Night Boat to New York: Steamboats on the Connecticut, 1824-1931, is a portrait of the vanished steamboat days–when a procession of stately sidewheelers plied between Hartford and New York City, docking at Peck’s Slip on the East River in the shadow of the Brooklyn Bridge. At one time, Hartford could boast two thousand steamboat arrivals and departures in a year. Altogether, some thirty-five large steamboats were in service on the Connecticut River in these years, largely on the Hartford to New York City route. These Long Island Sound steamers, unlike the tubby, wedding cake dowagers of Western waters, were long, sleek craft, with sharp prows cutting a neat wake as they cruised along. Departing each afternoon from State Street or Talcott Street wharf in Hartford, the “night boats” reached New York at daybreak, inaugurating a pattern of city commuting that continues to this day. Steamboating not only brought people and goods—Colt’s firearms and Essex’s pianos—down river to New York for export to world markets, but also helped America’s inland “spa Culture” transplant itself to the seashore, making steamboating not just convenient transportation but also a social phenomenon noted by such writers as Charles Dickens and Mark Twain. No wonder crowds wept in the fall of 1931, when the last steamboats, made obsolete by the automobile, churned away from the dock and headed downriver—never to return.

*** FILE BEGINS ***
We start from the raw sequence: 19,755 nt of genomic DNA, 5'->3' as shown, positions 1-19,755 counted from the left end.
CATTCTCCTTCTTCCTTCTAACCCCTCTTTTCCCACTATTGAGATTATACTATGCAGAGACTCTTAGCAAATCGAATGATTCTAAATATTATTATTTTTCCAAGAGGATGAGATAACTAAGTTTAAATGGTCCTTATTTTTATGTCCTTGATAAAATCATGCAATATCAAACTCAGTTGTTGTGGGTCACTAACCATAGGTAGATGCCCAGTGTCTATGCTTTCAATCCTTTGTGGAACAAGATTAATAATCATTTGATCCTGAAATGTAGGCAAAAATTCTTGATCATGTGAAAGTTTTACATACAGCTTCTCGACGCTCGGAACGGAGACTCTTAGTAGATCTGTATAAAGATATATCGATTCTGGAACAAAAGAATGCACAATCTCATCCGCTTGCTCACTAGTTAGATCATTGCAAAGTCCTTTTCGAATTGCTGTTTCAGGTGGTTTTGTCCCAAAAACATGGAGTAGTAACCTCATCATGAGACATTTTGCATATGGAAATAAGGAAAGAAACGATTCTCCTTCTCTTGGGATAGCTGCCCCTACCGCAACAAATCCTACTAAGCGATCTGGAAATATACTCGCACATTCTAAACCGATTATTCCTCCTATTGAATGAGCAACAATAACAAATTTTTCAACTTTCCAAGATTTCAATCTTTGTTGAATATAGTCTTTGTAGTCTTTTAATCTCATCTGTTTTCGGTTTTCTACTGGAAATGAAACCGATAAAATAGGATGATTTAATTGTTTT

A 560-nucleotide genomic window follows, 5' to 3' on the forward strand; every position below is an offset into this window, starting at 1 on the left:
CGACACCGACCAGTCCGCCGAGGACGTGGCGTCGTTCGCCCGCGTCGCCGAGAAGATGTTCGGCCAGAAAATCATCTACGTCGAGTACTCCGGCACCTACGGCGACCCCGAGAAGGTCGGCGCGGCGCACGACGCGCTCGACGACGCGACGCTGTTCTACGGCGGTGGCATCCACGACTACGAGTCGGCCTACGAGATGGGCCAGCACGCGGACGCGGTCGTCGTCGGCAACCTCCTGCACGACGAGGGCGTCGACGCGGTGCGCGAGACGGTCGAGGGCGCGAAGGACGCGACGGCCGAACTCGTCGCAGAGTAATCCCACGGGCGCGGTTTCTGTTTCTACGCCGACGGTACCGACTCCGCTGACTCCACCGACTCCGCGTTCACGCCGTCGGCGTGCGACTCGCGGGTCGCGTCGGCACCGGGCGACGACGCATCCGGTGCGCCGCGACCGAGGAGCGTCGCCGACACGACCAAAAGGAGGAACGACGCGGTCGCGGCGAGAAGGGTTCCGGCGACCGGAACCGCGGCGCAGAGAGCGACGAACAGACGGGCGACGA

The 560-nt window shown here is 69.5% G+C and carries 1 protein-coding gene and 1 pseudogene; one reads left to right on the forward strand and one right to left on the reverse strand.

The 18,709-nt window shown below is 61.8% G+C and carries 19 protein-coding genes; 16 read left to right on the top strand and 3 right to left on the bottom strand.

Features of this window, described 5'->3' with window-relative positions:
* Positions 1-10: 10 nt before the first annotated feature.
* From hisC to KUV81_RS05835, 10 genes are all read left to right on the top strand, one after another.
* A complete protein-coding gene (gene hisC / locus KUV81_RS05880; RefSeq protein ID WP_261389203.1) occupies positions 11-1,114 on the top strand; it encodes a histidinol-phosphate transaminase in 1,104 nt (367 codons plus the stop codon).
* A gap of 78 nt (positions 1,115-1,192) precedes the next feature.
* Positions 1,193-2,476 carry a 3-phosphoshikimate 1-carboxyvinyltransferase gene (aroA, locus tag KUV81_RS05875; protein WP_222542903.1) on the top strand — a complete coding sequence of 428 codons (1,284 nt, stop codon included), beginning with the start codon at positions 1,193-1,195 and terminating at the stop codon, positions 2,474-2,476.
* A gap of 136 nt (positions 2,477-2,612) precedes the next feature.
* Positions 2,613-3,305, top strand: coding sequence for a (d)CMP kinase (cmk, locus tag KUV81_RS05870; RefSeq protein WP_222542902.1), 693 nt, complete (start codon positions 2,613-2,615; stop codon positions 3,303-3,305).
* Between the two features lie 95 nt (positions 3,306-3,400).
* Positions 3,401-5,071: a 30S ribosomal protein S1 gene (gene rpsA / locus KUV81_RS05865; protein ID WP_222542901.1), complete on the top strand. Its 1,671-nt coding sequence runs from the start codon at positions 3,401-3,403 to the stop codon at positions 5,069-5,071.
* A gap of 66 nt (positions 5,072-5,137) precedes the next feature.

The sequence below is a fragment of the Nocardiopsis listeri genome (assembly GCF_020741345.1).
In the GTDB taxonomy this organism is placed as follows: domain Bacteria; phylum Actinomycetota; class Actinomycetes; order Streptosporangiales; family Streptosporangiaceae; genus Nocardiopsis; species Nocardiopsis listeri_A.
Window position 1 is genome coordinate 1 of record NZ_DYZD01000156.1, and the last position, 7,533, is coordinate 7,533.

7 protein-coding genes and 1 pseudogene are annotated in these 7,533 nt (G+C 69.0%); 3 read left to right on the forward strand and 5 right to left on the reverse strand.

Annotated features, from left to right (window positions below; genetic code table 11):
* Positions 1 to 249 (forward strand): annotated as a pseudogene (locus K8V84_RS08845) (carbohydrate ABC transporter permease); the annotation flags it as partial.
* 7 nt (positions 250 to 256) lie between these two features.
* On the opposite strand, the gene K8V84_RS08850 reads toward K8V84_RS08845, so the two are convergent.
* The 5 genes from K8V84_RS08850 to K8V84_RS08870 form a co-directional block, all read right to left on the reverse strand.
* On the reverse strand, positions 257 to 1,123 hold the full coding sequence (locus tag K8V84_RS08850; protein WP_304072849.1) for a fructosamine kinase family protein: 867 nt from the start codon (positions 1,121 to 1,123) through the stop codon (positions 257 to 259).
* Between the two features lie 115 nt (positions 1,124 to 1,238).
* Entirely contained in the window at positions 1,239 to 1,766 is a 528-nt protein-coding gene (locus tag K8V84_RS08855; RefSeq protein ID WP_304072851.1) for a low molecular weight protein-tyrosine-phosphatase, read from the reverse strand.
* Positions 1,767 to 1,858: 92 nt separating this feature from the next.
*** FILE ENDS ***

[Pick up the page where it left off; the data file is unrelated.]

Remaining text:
Erik Hesselberg has been writing about the Connecticut River for 20 years, first as an environmental reporter for the Middletown Press, and after as executive editor of Shore Line Newspapers in Guilford, where he oversaw 20 weekly newspapers from Old Lyme to Stratford, CT. He also created the popular Shoreview weekly and River & Shore magazine. He’s a regular contributor to “Voices on the River,” a website that devoted to unknown aspects of Connecticut River history. He lives in Haddam, CT.